When computer games are good for your brain
Too many people become teachers because they’ve run out of options. Staff rooms across the country are dotted with those who have never felt a passion for their work. And the children know it. They can also tell when an educator is there out of a love for nurturing young minds. It’s all over their faces the minute that someone like Sara Motsitsi walks into the room.
Having taught at Reseamohetse Public School in Theunissen for just three years, the Grade 4 mathematics teacher already understands far more about the responsibilities of the profession than others more seasoned than her. Motsitsi’s perpetual quest is to find innovative ways to engage her pupils, with the hope of building excitement around their learning – a task for which technology has proven her greatest ally.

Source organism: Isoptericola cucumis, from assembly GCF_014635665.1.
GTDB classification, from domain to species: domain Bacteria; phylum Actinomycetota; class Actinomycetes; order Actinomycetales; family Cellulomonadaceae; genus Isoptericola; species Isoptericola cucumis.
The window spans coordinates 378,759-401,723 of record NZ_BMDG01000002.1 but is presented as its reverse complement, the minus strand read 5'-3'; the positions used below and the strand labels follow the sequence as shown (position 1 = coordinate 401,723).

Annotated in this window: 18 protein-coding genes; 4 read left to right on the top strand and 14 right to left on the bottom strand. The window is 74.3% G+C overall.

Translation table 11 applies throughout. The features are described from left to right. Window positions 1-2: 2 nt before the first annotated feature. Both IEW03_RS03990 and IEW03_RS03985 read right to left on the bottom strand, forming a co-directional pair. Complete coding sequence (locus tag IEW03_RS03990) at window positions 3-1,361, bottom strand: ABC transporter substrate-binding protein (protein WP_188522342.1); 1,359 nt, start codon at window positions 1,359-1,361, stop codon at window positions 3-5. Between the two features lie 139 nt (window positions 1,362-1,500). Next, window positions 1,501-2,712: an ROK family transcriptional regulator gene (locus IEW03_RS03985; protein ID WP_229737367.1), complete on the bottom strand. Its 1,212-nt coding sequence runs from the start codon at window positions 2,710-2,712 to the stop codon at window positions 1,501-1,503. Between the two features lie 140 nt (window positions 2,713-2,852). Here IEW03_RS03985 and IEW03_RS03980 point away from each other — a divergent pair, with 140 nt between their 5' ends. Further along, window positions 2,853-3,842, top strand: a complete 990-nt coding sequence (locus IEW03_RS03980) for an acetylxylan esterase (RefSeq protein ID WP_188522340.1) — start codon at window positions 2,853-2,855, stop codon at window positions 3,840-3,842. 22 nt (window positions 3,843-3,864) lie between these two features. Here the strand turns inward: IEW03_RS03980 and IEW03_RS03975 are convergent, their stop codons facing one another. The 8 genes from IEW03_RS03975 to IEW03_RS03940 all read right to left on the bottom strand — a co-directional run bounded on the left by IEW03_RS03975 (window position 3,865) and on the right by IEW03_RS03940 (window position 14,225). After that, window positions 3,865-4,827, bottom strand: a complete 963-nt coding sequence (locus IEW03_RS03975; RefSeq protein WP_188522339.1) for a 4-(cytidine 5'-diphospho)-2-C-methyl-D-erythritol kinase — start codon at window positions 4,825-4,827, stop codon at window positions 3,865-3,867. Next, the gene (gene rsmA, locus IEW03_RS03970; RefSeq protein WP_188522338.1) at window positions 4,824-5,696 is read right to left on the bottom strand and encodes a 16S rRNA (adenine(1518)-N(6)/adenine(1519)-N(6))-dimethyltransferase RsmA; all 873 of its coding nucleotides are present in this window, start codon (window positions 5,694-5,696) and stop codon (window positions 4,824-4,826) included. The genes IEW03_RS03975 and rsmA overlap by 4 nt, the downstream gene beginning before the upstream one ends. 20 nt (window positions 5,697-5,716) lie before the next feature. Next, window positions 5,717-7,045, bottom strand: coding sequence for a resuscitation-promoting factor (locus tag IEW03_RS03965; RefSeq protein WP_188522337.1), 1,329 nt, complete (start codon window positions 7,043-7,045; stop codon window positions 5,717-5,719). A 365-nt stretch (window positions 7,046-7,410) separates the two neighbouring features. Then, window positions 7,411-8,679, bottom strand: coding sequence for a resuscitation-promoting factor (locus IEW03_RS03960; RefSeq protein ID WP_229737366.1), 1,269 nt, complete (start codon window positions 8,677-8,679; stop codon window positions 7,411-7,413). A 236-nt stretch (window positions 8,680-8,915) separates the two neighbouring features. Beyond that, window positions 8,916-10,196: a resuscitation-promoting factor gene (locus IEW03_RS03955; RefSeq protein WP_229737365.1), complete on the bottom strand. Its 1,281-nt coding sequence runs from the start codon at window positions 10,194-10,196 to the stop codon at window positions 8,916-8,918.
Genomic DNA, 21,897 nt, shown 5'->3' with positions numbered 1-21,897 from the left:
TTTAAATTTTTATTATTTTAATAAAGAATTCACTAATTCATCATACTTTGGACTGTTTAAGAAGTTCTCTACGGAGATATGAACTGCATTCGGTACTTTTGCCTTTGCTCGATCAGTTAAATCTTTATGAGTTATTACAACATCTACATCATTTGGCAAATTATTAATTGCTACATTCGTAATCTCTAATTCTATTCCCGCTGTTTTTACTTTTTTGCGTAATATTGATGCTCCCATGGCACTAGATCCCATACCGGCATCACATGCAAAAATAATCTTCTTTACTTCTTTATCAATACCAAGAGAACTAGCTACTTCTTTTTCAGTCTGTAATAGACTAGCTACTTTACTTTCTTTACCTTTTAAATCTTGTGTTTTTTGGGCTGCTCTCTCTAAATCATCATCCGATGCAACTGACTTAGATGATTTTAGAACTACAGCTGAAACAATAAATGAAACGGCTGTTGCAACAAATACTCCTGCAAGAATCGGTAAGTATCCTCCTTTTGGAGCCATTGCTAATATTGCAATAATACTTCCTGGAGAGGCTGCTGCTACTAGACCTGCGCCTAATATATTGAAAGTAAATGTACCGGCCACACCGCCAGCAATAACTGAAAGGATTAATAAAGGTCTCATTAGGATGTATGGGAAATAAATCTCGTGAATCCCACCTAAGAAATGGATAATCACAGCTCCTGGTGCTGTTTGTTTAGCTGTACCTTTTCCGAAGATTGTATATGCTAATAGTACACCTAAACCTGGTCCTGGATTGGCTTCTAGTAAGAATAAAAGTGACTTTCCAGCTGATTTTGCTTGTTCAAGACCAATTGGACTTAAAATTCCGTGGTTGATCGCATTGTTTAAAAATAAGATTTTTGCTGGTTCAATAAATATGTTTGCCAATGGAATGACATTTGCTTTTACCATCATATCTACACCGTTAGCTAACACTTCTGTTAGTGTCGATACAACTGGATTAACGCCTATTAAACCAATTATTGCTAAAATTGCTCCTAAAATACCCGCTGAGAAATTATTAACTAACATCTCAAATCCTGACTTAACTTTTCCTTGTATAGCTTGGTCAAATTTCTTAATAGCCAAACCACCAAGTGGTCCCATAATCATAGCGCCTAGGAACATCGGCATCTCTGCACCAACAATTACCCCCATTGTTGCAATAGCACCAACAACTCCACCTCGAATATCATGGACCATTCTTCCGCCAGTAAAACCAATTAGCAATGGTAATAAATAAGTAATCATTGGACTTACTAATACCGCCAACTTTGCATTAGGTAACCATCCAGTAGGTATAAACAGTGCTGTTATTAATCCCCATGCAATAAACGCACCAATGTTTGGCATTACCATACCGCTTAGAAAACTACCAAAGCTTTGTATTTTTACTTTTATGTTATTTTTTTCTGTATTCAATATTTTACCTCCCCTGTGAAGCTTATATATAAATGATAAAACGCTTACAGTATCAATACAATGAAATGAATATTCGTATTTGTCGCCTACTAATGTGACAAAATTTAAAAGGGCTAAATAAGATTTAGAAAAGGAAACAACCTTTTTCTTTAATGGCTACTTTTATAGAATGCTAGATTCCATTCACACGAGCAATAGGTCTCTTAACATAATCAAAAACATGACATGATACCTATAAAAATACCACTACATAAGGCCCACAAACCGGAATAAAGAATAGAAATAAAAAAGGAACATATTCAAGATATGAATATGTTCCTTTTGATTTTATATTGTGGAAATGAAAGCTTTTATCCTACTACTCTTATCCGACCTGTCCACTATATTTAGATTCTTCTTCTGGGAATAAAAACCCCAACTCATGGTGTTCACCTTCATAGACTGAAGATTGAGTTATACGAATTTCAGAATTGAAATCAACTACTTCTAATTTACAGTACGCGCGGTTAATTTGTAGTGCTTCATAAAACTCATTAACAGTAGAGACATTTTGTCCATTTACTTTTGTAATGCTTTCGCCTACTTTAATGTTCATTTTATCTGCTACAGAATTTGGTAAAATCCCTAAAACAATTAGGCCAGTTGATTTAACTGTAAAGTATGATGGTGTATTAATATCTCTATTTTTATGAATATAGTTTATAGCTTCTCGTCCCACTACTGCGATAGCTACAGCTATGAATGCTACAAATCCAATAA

By employing the services of game-style mathematics programmes, Motsitsi has cultured within her class an enthusiasm for a subject that traditionally inspires fear. Fun is the priority. The result? Improved learning and brighter futures. The young teacher’s efforts have been recognised and honoured, most recently at the National Teaching Awards ceremony, where she won the prize for Excellence in Teaching Technology – Enhanced Teaching and Learning in Mathematics. Though Motsitsi’s career is only just beginning, she is already a shining example.